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Marvel’s Kevin Feige Hopes Female Superhero Movie Comes “Sooner Rather Than Later”

Marvel's Kevin Feige Hopes Female Superhero Movie Comes "Sooner Rather Than Later"

Last weekend, it wasn’t the brawny heroics of Dwayne Johnson‘s "Hercules" that topped the box office, it was the slick action of Scarlett Johansson‘s "Lucy" that audiences overwhelmingly chose instead. The movie opened to a massive $43 million, and it was the best debut the actress has had in her career to date. Clearly, moviegoers don’t care about the gender of who’s kicking ass, and yet, when it comes to the Marvel-verse—where ScarJo is a utility player as Black Widow—it’s still mostly a "bros only" club.

While yes, there are women in prominent roles—Zoe Saldana as Gamora in "Guardians Of The Galaxy"; Cobie Smulders as Maria Hill in "The Avengers"; Elizabeth Olsen as Scarlet Witch in the upcoming "The Avengers: Age Of Ultron"—it’s the dudes who lead the movies. And so when asked point blank by Comic Book Resources about when a female led Marvel movie might arrive, Kevin Feige essentially said the studio is still waiting for the right moment.

"…I think it comes down to timing, which is what I’ve sort of always said, and it comes down to us being able to tell the right story. I very much believe in doing it. I very much believe that it’s unfair to say, ‘People don’t want to see movies with female heroes,’ then list five movies that were not very good, therefore, people didn’t go to the movies because they weren’t good movies, versus [because] they were female leads. And they don’t mention ‘Hunger Games,’ ‘Frozen,’ ‘Divergent.’ You can go back to ‘Kill Bill‘ or ‘Aliens.’ These are all female-led movies," Feige said.

"It can certainly be done," he continued. "I hope we do it sooner rather than later. But we find ourselves in the very strange position of managing more franchises than most people have — which is a very, very good thing and we don’t take for granted, but is a challenging thing. You may notice from those release dates, we have three for 2017. And that’s because just the timing worked on what was sort of gearing up. But it does mean you have to put one franchise on hold for three or four years in order to introduce a new one? I don’t know. Those are the kinds of chess matches we’re playing right now."

So, it seems like Feige is either playing coy—one of those long distance release dates must be a female led movie….right?—or it’s really not in the immediate cards. But in Marvel’s defense, on the small screen, they are giving Hayley Atwell‘s "Agent Carter" her own show starting in 2015. So that’s one step in the right direction, but we’ll see how long it takes for their big screen universe to follow suit.

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Comments

Kevin

It is very interesting to see how Marvel views female characters vs. how DC is willing to portray them. I just saw GOTG and the image of Gamora – supposedly the deadliest woman in the galaxy – helpless before mere inmates ready to kill her – not to mention Drax choking her like she was nothing – speaks for itself. She was very much weaker than she is portrayed in the comics. And who can forget Black Widow running for her life from the Hulk – again needing a man – Thor – to rescue her?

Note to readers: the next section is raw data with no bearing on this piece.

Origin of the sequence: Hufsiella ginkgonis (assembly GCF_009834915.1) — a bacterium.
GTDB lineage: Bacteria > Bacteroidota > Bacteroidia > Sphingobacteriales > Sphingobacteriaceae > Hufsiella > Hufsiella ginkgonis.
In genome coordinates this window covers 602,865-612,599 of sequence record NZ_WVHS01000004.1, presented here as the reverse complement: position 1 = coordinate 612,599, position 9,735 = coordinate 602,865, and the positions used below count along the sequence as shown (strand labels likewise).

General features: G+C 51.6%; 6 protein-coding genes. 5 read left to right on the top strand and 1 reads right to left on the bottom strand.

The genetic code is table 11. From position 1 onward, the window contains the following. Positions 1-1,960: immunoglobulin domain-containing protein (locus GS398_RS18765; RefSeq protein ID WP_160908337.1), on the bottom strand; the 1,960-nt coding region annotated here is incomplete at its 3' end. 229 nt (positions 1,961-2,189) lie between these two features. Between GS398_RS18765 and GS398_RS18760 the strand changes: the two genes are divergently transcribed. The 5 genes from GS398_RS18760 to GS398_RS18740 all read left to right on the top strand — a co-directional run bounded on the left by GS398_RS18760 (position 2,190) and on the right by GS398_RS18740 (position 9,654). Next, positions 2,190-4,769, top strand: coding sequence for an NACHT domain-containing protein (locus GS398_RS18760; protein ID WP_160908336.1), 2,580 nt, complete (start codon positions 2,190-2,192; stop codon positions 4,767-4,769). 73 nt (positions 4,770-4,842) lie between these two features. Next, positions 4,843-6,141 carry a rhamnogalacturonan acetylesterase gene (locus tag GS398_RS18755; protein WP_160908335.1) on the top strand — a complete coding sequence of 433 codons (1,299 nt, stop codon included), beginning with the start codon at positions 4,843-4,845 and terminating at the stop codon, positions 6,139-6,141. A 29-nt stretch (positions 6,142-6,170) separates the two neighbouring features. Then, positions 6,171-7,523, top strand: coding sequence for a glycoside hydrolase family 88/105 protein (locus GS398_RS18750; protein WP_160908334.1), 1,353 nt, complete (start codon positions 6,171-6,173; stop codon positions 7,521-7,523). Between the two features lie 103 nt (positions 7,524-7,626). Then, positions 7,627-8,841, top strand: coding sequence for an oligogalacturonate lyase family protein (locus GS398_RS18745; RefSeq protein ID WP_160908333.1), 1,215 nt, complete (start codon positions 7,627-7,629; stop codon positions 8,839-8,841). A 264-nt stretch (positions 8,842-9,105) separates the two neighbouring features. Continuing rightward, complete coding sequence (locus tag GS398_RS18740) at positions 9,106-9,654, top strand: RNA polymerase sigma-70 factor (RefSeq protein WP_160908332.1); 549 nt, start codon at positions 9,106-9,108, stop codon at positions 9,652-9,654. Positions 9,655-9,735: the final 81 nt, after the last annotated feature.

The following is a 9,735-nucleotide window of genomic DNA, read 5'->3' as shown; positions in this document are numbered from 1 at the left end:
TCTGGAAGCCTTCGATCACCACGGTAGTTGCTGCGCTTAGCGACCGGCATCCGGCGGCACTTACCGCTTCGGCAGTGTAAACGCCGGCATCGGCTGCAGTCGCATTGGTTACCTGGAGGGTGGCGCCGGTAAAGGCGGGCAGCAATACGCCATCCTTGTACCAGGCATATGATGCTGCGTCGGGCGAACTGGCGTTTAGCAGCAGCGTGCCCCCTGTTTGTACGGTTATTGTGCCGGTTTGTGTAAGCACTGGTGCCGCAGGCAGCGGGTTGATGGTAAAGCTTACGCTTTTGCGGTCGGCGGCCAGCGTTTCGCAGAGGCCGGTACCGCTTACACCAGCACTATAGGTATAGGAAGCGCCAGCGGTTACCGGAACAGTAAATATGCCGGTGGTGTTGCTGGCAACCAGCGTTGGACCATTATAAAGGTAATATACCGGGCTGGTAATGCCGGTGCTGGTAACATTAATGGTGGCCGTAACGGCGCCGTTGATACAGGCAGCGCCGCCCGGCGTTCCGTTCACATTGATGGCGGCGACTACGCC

Compare that to Man of Steel, where Faora is shown giving Superman all he can handle in battle. I am still waiting for the day Marvel puts any female character on the screen that could fight, say, Thor or Hulk one on one in an even battle. Spoiler alert – not going to happen. And DC is about to put a second one – Wonder Woman – onto the movie screens. What was the excuse a Marvel exec gave for why there could not be a Ms. Marvel movie – the CGI would be too expensive? In other words, Marvel is saying women are not worth spending money on?

And with the recent announcement that the Rock is probably playing Shazam – a character on par in powers with Superman – DC is also doing something else Marvel has never done – putting a character of color on the screen with as much or more power as the white ones. Marvel at least is making a Luke Cage series – for Netflix, not the big screen. Funny thing is, I am more of a Marvel fan, but I am miffed that DC is so much more progressive. Thing is, they do not seem to get enough credit for it.

Ted

Even if we set aside studios general hesitance on doing women-centered films we still have the main impediment to a female superhero movie being what female superhero has an established brand name besides Wonder Woman? Obviously you could make one without an established name, but it's much harder. Like most people, I don't read comic books, and I've never head of Black Widow or Scarlett Witch. But everyone has heard of Superman, Batman, Hulk, Thor, Iron Man, Green Lantern. The only woman superhero's I've heard of, and I suspect the majority of the population, is Wonder Woman and some of the women of X-Men (like Storm, Jean Grey / Phoenix etc), the latter group obviously being a package deal. Marvel does't own Wonder Woman, so it essentially has no properties that anyone outside comic book fans have ever heard of. This is obviously a major impediment to production and promotion.

Ugh

I'm impressed how Kevin Feige is able to pull off this "well we can't have a black lead hero yet until the right timing" & "we have to wait for the right timing for a woman lead" spiel & then give us THOR 2 & 3.

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